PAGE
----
Washington: Angry US lawmakers have skewered BP boss Tony Hayward, accusing him of stonewalling as he dodged a barrage of hostile questions seeking to lay bare the causes of the Gulf of Mexico oil spill.
"I can`t pass judgment on those decisions," Hayward told openly disbelieving members of a key House panel investigating the worst environmental disaster in US history. "I think it`s too early to reach conclusions."
Just a day after BP won praise for bowing to White House demands to set up a 20-billion-dollar fund to pay compensation claims for Gulf residents facing economic ruin, the British energy giant`s CEO was back in the hot seat.
Hayward said he would wait until BP finished its probe into the April 20 blast that killed 11 workers aboard the Deepwater Horizon drilling platform, sank the rig, and sent oil gushing into the Gulf of Mexico`s waters.
"I wasn`t involved in any decision-making," on how to drill, test, or secure the well, added Hayward, a 28-year oil industry veteran, drawing a charge from Democratic Representative Henry Waxman that he was "stonewalling."
Hayward`s contrite opening remarks to the panel, and a vow that the British energy giant would repair the economic and environmental damage wrought on US southern shores, were quickly overshadowed as he declined to reveal specifics.
"Is today Thursday?" asked Cliff Stearns, a representative from oil-hit Florida, after Hayward repeatedly refused to give a straight "yes or no" answer as to what was to blame for the catastrophe.
Waving pictures of oiled birds, congress members did not hide their frustration or derision in a piece of political theater before a barrage of media cameras.
Hayward, who has been dubbed the most hated man in America, offered an olive branch at the start of the day-long hearing, apologizing for the catastrophe.
"I know that only actions and results, not mere words ultimately can give you the confidence you seek. I give my pledge as the leader of BP that we will not rest until we make this right," he said.
"We and the entire industry will learn from this terrible event and emerge stronger, smarter and safer."
But in a sign of the tensions, a protestor with a blackened face and hands briefly disrupted the hearing. "You need to be charged with a crime, Tony," she shouted. "You need to go to jail!"
Despite a massive mobilization, millions of gallons of crude are fouling the shorelines of four US states, closing down vital fishing waters and hitting the region`s lucrative tourist industry.
US experts believe between 35,000 and 60,000 barrels is spewing into the Gulf every day.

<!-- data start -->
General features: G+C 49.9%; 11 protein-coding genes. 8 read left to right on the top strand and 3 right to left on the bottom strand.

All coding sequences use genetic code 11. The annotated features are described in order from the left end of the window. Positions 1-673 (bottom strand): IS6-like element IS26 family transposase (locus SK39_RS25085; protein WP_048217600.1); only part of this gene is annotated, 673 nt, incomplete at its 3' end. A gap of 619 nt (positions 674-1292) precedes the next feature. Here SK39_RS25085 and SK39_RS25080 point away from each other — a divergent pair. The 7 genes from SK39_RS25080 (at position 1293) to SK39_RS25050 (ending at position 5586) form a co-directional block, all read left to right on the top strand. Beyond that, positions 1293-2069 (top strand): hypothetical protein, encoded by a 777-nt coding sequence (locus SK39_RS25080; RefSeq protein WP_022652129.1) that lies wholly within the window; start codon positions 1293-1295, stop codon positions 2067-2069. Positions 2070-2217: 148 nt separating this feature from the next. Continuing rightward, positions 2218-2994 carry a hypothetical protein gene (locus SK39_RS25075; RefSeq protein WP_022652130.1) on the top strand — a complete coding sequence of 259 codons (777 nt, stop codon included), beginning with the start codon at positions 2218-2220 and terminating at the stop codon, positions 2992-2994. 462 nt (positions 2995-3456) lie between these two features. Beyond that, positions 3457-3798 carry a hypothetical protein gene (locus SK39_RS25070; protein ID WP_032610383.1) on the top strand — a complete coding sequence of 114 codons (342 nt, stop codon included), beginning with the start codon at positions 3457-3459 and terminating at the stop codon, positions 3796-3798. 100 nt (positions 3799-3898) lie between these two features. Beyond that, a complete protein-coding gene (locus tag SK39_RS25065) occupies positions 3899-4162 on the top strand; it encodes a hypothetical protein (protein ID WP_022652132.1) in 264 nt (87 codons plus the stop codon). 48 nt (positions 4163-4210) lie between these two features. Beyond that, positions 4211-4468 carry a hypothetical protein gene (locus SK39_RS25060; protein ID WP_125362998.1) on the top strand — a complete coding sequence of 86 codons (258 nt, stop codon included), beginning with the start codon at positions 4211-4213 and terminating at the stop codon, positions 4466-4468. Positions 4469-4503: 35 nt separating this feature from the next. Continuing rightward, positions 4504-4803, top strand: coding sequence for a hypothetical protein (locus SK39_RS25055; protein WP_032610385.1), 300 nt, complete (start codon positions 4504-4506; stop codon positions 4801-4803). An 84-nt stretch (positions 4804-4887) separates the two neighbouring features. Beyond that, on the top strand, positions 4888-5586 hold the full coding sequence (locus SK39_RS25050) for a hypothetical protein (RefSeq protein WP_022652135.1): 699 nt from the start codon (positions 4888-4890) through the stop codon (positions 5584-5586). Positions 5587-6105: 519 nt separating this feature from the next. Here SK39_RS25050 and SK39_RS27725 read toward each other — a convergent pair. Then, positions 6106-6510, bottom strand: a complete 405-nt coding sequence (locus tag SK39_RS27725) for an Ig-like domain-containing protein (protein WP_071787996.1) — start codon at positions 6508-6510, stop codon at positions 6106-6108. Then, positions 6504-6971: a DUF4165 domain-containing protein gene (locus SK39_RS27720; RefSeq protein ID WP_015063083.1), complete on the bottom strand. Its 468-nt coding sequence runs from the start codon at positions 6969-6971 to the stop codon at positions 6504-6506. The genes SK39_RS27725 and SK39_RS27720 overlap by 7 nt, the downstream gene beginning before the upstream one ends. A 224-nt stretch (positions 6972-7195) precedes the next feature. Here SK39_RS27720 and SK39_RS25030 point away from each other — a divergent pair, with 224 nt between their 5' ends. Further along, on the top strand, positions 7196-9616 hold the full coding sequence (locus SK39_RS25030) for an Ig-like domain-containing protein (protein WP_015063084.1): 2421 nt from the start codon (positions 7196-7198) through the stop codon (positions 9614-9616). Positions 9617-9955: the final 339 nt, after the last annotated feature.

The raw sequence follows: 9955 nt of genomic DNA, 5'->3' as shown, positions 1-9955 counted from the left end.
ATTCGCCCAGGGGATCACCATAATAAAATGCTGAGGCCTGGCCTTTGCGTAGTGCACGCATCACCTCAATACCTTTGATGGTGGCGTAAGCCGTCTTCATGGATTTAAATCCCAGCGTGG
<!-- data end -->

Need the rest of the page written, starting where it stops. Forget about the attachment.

Hayward told lawmakers BP is now siphoning up an average of 20,000 barrels a day of oil to two processing ships on the surface.
And the US disaster coordinator, Admiral Thad Allen, said that by early next week the company hoped to be containing 28,000 gallons -- some of which will be burnt off by one of the surface ships.
In some good news, Allen said drilling on a relief well, seen as the only way of permanently capping the spill, was ahead of schedule.
"Mid-August was the target date. They`re actually ahead of schedule right now, but I`m not going to guarantee it will be earlier," Allen said.
On Wednesday BP agreed to set up a 20-billion-dollar escrow fund to pay compensation claims from thousands of Gulf businesses and residents.
The deal was struck after Hayward and BP chairman Carl-Henric Svanberg were summoned to the White House for talks with President Barack Obama, who is taking growing flak for his leadership over the crisis.
News of the escrow fund deal with the US administration sent BP`s share price soaring almost 10 percent on Thursday, after days of falls sparked by uncertainty over its future.
Meanwhile, Senate Democrats said they had come to an agreement on the framework of an energy bill sought by Obama to reduce US dependence on fossil fuels.
Obama had appealed Tuesday in his first national address from the Oval Office for Americans to launch a "national mission" on clean energy because of the oil spill.
A new CNN poll showed the number of Americans who believe Obama is tough enough to handle a crisis has dropped 11 percent to 53 percent from the same period last year, mirroring the fall in popularity former president George W. Bush experienced during the response to Hurricane Katrina in 2005.